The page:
Terminator 3

Terminator 3: Rise of the Machines

If you’ve seen Terminator 2: Judgment Day (T2), you probably have also watched the original Terminator (T1), and you’ll undoubtedly see Terminator 3: Rise of the Machines (T3), even if the ghost of Gene Siskel whispers in your ear that T3 is the worst third installment of a film franchise since Robocop 3. However, for those who have chosen either cave dwelling and/or anti-violence mantras for the past twenty years (and who have recently shrugged off such social hindrances), I will review and partially recount Arnold Schwarzenegger’s latest cinematic adventures.

John Connor, the series’ “hero of the future,” is now 25. Though he is confident that the “Judgement Day” nuclear apocalypse had been averted in the last film, the scruffy young man (now played by Nick Stahl) is still wary of surprise visits from robotic assassins, and is leading a drifter lifestyle in order to be untraceable. After a motorcycle accident, he breaks into a veterinary clinic in order to patch himself up, and encounters a childhood acquaintance, vet assistant Kate Brewster (Claire Danes).

Meanwhile, two cyborg killers arrive from the future – the stunningly beautiful and extraordinarily lethal T-X (Kristanna Loken), and, of course, Arnold. As in the previous two movies, they arrive in the 21st century au natural; Schwarzenegger garners some laughs as he crashes a Chippendales-style revue in search of suitable clothing.

Early on, T3’s storyline is almost identical to its predecessor’s — a technologically superior evil cyborg pursues our hero-in-training, who is protected by the technologically inferior Arnold. However, there’s a twist — the future’s evil artificial intelligence wasn’t able to locate John Connor’s whereabouts, so instead it sent T-X to check off a list of Connor’s future “lieutenants,” a roster that includes — surprise, surprise — Ms. Brewster. It seems that “Judgment Day” hadn’t been erased, after all, just postponed.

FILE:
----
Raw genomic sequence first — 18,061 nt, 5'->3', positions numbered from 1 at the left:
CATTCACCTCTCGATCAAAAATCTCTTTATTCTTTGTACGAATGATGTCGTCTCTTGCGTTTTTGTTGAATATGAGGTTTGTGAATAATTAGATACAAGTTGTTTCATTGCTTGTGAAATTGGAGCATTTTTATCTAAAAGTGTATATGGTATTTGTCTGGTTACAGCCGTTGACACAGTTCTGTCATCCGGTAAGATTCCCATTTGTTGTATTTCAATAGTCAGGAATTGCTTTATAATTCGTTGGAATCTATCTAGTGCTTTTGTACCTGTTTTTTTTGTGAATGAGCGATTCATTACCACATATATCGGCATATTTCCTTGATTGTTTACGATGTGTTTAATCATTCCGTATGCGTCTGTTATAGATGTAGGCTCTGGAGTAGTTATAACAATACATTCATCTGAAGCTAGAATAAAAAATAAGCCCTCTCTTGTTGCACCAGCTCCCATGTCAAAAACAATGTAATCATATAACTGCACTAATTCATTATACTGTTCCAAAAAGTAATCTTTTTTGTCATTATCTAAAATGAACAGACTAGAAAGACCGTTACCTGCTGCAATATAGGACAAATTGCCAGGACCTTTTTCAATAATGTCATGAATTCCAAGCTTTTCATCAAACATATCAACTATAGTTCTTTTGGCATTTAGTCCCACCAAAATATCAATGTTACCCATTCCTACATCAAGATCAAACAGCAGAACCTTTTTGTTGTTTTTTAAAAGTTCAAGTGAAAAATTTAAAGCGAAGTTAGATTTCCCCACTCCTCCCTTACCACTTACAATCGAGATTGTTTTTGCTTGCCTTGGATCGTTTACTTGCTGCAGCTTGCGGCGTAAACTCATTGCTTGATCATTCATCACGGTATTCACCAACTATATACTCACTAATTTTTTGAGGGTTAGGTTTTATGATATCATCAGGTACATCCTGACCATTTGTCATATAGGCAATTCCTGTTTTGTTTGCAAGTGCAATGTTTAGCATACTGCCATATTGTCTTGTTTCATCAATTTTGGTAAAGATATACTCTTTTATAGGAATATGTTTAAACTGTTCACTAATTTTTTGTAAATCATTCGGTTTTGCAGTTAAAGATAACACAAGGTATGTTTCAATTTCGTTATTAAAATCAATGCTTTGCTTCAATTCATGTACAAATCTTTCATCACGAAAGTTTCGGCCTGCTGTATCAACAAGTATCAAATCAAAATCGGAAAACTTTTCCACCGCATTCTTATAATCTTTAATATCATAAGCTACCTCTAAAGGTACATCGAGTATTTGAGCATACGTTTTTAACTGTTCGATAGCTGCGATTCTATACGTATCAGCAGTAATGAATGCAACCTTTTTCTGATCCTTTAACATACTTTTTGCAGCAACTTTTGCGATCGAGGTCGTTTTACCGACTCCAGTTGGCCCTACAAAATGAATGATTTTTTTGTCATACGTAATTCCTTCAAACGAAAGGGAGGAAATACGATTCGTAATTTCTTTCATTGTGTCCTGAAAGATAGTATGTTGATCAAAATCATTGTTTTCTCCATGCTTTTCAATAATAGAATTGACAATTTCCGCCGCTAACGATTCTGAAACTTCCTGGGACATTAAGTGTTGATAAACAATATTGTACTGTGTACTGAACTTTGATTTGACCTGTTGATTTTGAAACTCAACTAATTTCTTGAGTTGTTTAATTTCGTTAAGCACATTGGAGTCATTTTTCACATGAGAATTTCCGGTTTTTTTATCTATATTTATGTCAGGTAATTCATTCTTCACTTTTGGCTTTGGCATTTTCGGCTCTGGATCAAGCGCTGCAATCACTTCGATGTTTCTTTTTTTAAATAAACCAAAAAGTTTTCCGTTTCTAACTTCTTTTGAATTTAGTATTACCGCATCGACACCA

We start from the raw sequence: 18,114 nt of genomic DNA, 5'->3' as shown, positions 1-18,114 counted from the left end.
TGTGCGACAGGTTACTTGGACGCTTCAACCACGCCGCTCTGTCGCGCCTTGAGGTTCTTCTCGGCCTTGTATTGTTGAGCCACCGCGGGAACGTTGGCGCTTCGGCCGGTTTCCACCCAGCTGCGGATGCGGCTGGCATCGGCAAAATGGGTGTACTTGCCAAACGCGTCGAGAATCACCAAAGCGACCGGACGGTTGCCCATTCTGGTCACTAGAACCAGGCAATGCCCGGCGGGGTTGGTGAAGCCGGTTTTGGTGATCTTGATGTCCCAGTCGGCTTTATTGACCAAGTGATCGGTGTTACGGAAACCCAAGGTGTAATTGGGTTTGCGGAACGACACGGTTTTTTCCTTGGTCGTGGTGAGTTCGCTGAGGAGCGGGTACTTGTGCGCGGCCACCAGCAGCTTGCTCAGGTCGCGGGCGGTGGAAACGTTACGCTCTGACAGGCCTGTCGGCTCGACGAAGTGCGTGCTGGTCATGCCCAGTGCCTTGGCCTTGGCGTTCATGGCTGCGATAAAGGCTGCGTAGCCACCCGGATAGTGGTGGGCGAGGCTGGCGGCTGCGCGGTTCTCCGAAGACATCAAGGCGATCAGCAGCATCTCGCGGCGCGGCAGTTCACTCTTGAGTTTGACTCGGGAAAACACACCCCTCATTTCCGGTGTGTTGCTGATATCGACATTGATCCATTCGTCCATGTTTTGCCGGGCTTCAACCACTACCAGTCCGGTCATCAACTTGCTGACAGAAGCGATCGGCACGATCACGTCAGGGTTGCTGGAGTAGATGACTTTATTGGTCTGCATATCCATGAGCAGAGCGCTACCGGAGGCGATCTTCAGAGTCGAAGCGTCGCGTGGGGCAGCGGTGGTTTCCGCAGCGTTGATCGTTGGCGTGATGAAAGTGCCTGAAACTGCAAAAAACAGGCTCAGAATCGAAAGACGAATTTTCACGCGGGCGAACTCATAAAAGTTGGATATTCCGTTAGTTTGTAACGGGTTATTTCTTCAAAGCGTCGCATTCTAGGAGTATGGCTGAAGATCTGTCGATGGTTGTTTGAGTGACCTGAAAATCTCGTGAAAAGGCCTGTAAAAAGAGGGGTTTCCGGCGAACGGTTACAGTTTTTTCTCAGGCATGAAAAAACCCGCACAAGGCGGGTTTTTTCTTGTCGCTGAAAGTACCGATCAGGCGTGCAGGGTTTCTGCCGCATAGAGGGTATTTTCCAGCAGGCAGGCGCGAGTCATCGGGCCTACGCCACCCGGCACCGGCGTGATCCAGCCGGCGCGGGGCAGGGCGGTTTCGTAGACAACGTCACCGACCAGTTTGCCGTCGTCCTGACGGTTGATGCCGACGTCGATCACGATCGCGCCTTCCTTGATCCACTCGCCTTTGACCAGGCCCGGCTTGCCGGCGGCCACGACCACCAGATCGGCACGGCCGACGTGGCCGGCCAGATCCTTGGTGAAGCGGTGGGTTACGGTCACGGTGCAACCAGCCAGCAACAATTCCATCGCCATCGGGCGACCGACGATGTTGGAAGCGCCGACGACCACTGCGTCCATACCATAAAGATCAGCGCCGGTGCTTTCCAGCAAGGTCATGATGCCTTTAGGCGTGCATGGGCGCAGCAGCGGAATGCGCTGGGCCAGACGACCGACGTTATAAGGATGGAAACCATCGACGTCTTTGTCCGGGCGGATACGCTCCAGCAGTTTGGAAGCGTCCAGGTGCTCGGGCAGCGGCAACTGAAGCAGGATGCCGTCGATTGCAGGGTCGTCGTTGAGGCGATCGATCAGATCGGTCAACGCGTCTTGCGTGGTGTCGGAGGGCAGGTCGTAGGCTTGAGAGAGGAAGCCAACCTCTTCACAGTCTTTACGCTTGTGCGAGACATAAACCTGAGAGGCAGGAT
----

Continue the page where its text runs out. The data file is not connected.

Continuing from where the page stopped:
T3 “cuts to the chase,” so to speak, in no time. With a legion of remotely-controlled vehicles at her disposal — including police cars and a giant mobile crane — T-X plays cat-and-mouse demolition derby with Arnold, Connor, and a hysterical Brewster through the streets of a southern California town. In terms of excitement level and all-out destruction of public property, motor vehicles and innocent bystanders, it’s one of the best car chases in recent celluloid history.

Unfortunately, T3 is all downhill from there. The rest of the movie is disappointingly rote — more chase sequences and gunplay, all of the unspectacular variety. It’s as if the film’s makers — acutely aware of T1 & T2 director James Cameron’s absentia — cashed in all of their creative chips in trying to outdo his earlier work with that amazing display of vehicular mayhem. Fill-in director Jonathan Mostow (U-571) did not make the most of what little he was given to work with, failing to recreate or improve upon the gritty, film-noirish, relentlessly menacing yet cerebral approach that made T1 and T2 sci-fi classics.

T-X’s abilities are much more advanced than T2’s robot-villain, T-1000 (played by Robert Patrick), with a variety of weapons that sprout from her hands, and self-inflating breasts. However, this sleek model doesn’t project the sense of terror and dread to the audience nearly as well as Patrick did. Rather, she comes off as a deadpan, mean-spirited, female Inspector Gadget. Arnold the Terminator is looking pretty good for a fellow of his age; however, his sole role in T3 is to not only reprise, but to caricaturize his T2 and T1 roles, capitalizing on classic scenes from the films. As for Stahl and Danes, well… Stahl is no Edward Furlong, and Danes is no Linda Hamilton.

T3’s uninspired plot chugs along like a scarecrow in search of a brain (or is it a tin man and a heart?). But there’s no wizard at the end of this movie, only a coincidence-laden, suspension-of-disbelief-challenging, outright goofy finale — complete with a set seemingly borrowed from Beneath the Planet of the Apes. With a little cinematic sleight-of-hand, the film and its marketers shamelessly troll for ticket-revenue, while setting up the next (and probably final) chapter of the Terminator saga. The audience — especially hardcore Terminator fans — will begin to feel that they’ve been “had” by the time they reach their cars, for T3’s not a Robocop 3-awful movie, but it’s not even slightly rewarding or memorable, either. Oh, Cameron, where art thou?

Warner Brothers: http://www2.warnerbros.com/web/movies/

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